HOUSTON – State and local leaders made a pitch to bring Tesla to Texas Monday, after the company’s CEO Elon Musk threatened to move headquarters from California to Texas or Nevada, in protest of the stay-home orders that have kept the carmaker’s factory shuttered.
“We believe we are strongly located, ideally located,” said Fort Bend County Judge KP George.
Fort Bend was one of at least two counties to pitch to Musk, following a series of frustrated tweets by him over the weekend.
“Frankly, this is the final straw,” Musk wrote. "Tesla will now move its HQ and future programs to Texas/Nevada immediately,” the tweet continued.
Frankly, this is the final straw. Tesla will now move its HQ and future programs to Texas/Nevada immediately. If we even retain Fremont manufacturing activity at all, it will be dependen on how Tesla is treated in the future. Tesla is the last carmaker left in CA.— Elon Musk (@elonmusk) May 9, 2020
Musk has argued his case against California’s approach to combatting the coronavirus in recent weeks, particularly restrictions on businesses deemed non-essential during the shutdown.
“Tesla is filing a lawsuit against Alameda County immediately. The unelected & ignorant ‘Interim Health Officer’ of Alameda is acting contrary to the Governor, the President, our Constitutional freedoms & just plain common sense!” Musk wrote.
Hidalgo County in Texas also pitched the idea of Tesla setting up shop to Musk. Monday afternoon, Musk restarted production in California.
“Tesla is restarting production today against Alameda County rules. I will be on the line with everyone else. If anyone is arrested, I ask that it only be me,” Musk wrote.
Tesla is restarting production today against Alameda County rules. I will be on the line with everyone else. If anyone is arrested, I ask that it only be me.— Elon Musk (@elonmusk) May 11, 2020
Images of the plant’s parking lot Monday showed a full parking lot.
Monday’s apparent reopening didn’t stop officials in the Lone Star State from trying to make their case.
“Elon Musk could save billions in taxes if Tesla moves its headquarters to Nevada or Texas. Just saying,” wrote Gov. Greg Abbott on Twitter, sharing a CNBC article.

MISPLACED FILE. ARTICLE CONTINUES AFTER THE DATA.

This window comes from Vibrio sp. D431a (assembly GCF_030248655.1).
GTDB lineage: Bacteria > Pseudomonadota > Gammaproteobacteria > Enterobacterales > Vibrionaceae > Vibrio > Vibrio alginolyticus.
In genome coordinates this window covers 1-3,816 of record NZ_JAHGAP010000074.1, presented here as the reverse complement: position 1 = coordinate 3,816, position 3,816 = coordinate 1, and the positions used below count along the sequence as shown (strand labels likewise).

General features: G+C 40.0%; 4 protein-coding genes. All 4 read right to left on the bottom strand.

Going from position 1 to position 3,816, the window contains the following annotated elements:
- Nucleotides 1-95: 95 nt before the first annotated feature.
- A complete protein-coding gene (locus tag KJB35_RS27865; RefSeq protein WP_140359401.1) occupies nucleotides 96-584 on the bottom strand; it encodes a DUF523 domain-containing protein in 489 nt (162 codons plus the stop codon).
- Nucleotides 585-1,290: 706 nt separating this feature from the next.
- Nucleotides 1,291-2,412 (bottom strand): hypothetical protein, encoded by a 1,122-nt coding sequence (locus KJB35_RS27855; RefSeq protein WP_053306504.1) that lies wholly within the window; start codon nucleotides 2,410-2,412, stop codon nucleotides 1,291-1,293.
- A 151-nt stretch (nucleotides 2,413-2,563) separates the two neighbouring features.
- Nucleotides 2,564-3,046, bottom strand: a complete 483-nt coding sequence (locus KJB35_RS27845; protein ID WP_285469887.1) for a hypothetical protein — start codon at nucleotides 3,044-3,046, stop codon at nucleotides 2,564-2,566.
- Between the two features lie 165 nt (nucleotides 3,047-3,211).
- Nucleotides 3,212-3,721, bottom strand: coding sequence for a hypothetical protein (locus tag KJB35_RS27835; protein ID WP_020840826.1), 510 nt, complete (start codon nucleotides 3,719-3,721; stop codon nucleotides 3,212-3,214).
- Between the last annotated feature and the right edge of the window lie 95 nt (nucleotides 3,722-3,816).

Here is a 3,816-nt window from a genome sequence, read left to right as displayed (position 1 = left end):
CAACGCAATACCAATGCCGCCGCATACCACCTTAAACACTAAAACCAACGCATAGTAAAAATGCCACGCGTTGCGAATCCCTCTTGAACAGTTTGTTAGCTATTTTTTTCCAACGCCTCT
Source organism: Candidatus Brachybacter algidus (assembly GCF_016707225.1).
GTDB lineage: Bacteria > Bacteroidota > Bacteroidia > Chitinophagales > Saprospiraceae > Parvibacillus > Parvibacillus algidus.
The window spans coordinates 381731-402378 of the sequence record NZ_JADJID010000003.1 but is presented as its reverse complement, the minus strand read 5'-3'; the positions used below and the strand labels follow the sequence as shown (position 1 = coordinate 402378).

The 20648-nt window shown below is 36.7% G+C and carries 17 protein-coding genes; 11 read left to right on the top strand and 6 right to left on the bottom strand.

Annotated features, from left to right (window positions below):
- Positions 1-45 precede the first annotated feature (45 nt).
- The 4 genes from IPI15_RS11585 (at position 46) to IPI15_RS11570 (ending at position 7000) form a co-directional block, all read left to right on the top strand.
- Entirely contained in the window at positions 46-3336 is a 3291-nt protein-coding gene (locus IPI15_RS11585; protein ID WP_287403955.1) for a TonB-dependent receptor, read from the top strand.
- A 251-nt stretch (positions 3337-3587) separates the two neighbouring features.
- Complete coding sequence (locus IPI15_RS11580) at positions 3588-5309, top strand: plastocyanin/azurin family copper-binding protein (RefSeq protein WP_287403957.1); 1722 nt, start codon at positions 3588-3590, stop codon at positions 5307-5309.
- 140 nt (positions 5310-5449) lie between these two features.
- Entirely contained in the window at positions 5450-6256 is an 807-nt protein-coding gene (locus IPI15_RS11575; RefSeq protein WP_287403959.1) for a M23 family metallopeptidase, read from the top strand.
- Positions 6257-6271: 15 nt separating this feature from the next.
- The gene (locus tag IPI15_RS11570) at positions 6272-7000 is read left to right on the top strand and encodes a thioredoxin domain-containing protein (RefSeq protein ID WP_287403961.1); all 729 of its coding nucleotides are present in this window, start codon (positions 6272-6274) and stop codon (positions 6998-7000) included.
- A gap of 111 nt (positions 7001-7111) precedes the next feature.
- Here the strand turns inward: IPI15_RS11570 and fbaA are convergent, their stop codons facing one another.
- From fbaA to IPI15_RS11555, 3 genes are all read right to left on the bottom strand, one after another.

Elon Musk could save billions in taxes if Tesla moves its headquarters to Nevada or Texas.— Greg Abbott (@GregAbbott_TX) May 11, 2020
Just saying. https://t.co/z1sxLGJ5qG
Fort Bend Judge: ‘We are thriving’
George’s letter to Elon Musk describes a Fort Bend County that is on the move.
“...we have now become the most diverse community in the United States,” George wrote.
George said he figured it was best to strike while the iron was hot.
“I just want to make sure we are offered the opportunity and I believe it will be a beneficial opportunity for all of us,” George told KPRC 2 Monday.
George added that access to multiple railroad lines, expansive highway space, and lots of available land are among Fort Bend County’s assets that Tesla might benefit from.
“We will follow up with them and you know again absolutely we don’t know and we’re very confident we can follow up with him,” George said.
George acknowledged Musk’s disagreement with parts of a stay-at-home order. George issued one of his own for Fort Bend County businesses and residents in March.
“Of course, I issued a stay at home order too in Fort Bend County,” George said.
George told KPRC 2 some big companies in Fort Bend County were able to operate at a lower capacity under the county’s order, adding compromise is key in luring and maintaining industry.
“Safety is number one but at the same time if a company is willing to work within that perimeter we are always open to that kind of idea. We’re willing to work with them,” George said.
“I cannot change what [Musk] thinks or how he thinks. See, we look at how we can bring businesses here because that changes our county’s future,” George continued.
Tesla to Texas: is Musk serious?
The answer to that question depends on who you ask. Of course, Musk would be taxed at a lower rate, which, according to CNBC, could save the billionaire additional billions by moving to Nevada or Texas.
“Texas is, of course, an attractive business climate, relative to California,” said Dr. Steven Craig, an economist and professor at the University of Houston.
Craig said while Texas does seem more financially attractive, he was unsure if Musk’s tweets sincerely reflected his motives.
Big companies often push around their weight to get what they want. Musk wants to reopen his factory.
“The only way you can get around that sort of treatment is to threaten to go,” Craig said.
Still, Craig said local municipalities should pitch Musk, no matter if the company’s days in California truly are numbered.
“I think Texas officials should take it seriously and see what they can do but these sales pitches are difficult and the probabilities are low,” Craig said, before continuing, “you gotta — you can make 100 shots and you only have a 5% chance you’re still going to get five of them and that would be great.”